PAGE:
Ja 185 Anabhiratijātaka
The Story about Discontent (2s)

In the present one young brahmin learns the Vedas, but through the worries and occupations of his household life he forgets what he had learned. The Buddha tells a similar story from the past, showing how only a tranquil mind has good recollection.

The Bodhisatta = the teacher (ācariya),
the young brahmin = the same in the past (māṇava).

Keywords: Clarity, Recall.

“Thick, muddy water.” This story the Teacher told while staying in Jetavana, and it was about a young brahmin.

A young brahmin, as they say, belonging to Sāvatthi, had mastered the Three Vedas, and used to teach the mantras to a number of young brahmins and nobles. In time he settled down as a married man. His thoughts being now busy with wealth and ornaments, serving men and serving women, lands and substance, kine and buffaloes, sons and daughters, he became subject to passion, error and folly. This obscured his wits, so that he forgot how to repeat his mantras in due order, and every now and then the charms did not come clear in his mind.

This man one day procured a quantity of flowers and sweet scents, and these he took to the Teacher in Jetavana. After his greeting, he sat down on one side. {2.100} The Teacher talked pleasantly to him. “Well, young sir, you are a teacher of the mantras. Do you know them all by heart?” “Well, sir, I used to know them all right, but since I married my mind has been darkened, and I don’t know them any longer.” “Ah, young sir,” the Teacher said, “just the same happened before; at first your mind was clear, and you knew all your verses perfectly, but when your mind was obscured by passions and sensual desires, you could no longer clearly see them.” Then at his request the Teacher told the following story.

In the past, when Brahmadatta was king of Benares, the Bodhisatta was born in the family of a brahmin householder. When he grew up, he studied under a far-famed teacher of Taxila, where he learned all [2.69] the mantras. After returning to Benares he taught these mantras to a large number of brahmin and noble youths.

Amongst these youths was one young brahmin who had learned the Three Vedas by heart; he became a master of ritual, Or it may mean ‘a pupil-teacher.’ and could repeat the whole of the sacred texts without stumbling in a single line. By and by he married and settled down. Then household cares clouded his mind, and no longer could he repeat the mantras.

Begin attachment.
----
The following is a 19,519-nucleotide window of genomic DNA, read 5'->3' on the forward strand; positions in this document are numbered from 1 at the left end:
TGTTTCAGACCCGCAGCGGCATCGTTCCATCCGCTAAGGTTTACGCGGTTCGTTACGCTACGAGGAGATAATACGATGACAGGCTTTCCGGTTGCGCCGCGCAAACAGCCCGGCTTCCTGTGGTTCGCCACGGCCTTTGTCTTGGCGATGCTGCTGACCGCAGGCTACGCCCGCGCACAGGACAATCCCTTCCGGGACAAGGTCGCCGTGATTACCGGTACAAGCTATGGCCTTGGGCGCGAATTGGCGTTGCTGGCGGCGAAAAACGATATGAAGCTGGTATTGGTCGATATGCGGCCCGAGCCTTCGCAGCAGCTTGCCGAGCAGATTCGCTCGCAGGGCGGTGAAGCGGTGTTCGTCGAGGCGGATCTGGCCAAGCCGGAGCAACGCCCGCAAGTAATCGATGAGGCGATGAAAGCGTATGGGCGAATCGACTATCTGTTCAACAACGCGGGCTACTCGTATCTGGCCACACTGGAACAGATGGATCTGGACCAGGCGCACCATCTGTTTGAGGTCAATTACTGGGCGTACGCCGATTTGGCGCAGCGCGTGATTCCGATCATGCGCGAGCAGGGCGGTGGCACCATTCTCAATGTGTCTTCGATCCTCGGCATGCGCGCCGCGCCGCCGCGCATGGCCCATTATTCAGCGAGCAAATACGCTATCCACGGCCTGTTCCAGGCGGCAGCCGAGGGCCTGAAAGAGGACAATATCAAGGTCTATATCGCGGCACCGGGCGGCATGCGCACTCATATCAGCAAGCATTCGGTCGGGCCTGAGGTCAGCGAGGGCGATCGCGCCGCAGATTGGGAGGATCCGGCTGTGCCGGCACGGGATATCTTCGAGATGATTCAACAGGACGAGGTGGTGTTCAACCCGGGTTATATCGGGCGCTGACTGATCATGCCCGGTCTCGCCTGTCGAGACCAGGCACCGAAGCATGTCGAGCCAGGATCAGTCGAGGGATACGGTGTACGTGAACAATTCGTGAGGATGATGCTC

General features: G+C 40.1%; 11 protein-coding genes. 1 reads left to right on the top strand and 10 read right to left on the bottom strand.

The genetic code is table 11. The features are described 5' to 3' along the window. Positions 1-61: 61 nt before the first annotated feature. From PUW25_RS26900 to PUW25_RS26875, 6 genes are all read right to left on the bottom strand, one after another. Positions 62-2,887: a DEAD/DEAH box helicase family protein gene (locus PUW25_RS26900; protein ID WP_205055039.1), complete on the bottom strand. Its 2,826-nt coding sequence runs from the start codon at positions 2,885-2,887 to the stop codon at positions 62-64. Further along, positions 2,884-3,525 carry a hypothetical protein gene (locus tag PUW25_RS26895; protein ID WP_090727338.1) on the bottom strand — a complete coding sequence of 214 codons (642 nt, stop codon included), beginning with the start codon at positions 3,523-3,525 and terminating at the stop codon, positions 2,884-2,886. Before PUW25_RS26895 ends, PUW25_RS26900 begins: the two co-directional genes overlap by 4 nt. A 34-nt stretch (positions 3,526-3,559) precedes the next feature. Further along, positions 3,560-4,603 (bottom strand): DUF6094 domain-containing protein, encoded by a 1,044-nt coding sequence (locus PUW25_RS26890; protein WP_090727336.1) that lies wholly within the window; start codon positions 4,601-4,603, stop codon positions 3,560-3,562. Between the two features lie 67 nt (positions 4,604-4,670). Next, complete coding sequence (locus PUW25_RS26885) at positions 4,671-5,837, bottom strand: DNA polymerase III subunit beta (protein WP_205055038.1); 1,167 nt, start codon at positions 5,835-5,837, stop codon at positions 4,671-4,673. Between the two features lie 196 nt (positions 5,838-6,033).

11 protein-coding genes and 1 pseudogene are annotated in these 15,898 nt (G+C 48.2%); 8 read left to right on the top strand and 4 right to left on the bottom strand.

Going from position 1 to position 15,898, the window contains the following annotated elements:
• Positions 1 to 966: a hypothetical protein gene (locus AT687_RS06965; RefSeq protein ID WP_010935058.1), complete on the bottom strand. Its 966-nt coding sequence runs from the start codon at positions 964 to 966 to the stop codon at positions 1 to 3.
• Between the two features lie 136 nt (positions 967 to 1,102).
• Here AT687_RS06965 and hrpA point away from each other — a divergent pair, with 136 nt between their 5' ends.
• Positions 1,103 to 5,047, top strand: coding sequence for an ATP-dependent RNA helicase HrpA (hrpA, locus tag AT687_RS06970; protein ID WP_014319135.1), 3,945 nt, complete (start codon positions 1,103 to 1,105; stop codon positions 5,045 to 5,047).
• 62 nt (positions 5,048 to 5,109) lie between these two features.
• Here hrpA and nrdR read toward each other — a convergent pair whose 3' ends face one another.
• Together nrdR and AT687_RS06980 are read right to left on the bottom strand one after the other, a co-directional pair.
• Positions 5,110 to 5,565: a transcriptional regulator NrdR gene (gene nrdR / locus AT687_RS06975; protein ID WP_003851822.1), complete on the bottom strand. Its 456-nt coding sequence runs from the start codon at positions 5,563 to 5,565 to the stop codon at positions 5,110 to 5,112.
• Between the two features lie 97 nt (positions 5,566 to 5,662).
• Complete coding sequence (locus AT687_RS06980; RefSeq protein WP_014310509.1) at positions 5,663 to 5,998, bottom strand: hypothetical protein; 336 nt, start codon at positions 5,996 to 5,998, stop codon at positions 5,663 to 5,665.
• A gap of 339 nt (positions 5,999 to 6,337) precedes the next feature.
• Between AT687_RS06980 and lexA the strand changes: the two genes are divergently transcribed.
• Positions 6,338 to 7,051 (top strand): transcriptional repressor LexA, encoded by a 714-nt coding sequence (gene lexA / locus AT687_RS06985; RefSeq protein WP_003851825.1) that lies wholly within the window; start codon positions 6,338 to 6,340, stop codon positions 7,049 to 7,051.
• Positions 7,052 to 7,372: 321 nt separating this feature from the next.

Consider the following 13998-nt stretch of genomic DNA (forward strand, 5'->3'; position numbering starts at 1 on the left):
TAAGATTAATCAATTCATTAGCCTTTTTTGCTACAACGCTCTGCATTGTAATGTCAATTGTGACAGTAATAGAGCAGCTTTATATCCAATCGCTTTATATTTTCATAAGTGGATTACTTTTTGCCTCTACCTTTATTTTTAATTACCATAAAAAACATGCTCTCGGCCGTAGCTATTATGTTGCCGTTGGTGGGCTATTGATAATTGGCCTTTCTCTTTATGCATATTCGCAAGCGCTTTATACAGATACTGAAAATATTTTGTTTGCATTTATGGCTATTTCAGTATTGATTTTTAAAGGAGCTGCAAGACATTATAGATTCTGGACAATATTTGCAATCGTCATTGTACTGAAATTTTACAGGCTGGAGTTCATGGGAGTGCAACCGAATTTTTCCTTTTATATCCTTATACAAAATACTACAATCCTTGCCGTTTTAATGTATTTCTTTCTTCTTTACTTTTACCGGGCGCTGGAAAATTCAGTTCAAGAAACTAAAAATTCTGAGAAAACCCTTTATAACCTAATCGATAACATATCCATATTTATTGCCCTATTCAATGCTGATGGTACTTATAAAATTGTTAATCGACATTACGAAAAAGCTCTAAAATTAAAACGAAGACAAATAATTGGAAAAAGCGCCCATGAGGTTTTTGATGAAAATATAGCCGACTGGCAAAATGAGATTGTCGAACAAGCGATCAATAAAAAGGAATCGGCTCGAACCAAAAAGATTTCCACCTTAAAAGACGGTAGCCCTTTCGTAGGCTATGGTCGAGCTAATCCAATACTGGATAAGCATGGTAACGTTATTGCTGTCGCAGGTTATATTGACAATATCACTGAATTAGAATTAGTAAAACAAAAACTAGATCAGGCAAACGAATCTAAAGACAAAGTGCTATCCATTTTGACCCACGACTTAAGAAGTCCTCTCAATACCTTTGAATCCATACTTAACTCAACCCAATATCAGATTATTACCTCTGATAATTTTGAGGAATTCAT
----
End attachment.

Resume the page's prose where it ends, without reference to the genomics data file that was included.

One day his teacher paid him a visit. “Well, young sir,” he enquired, “do you know all your verses off by heart?” “Since I have been the head of a household,” was the reply, “my mind has been clouded, and I cannot repeat them.” “My son,” said his teacher, “when the mind is clouded, no matter how perfectly the mantras have been learned, they will not stand out clear. But when the mind is serene there is no forgetting them.” And thereupon he repeated the two verses following:

1. “Thick, muddy water will not show
Fish or shell or sand or gravel that may lie below: There is an irregularity in this verse, the Pali having an extra line. I have reproduced this by making line 2 of an irregular length.
So with a clouded wit:
Nor your nor other’s good is seen in it.

2. Clear, quiet waters ever show
All, be it fish or shell, that lies below; {2.101}
So with unclouded wit:
Your own and other’s good shows clear in it.”

When the Teacher had finished this discourse, he declared the Truths, and identified the Jātaka, at the conclusion of the Truths the young brahmin entered upon the Fruit of the First Path, “In those days, this youth was the young brahmin, and I was his teacher.”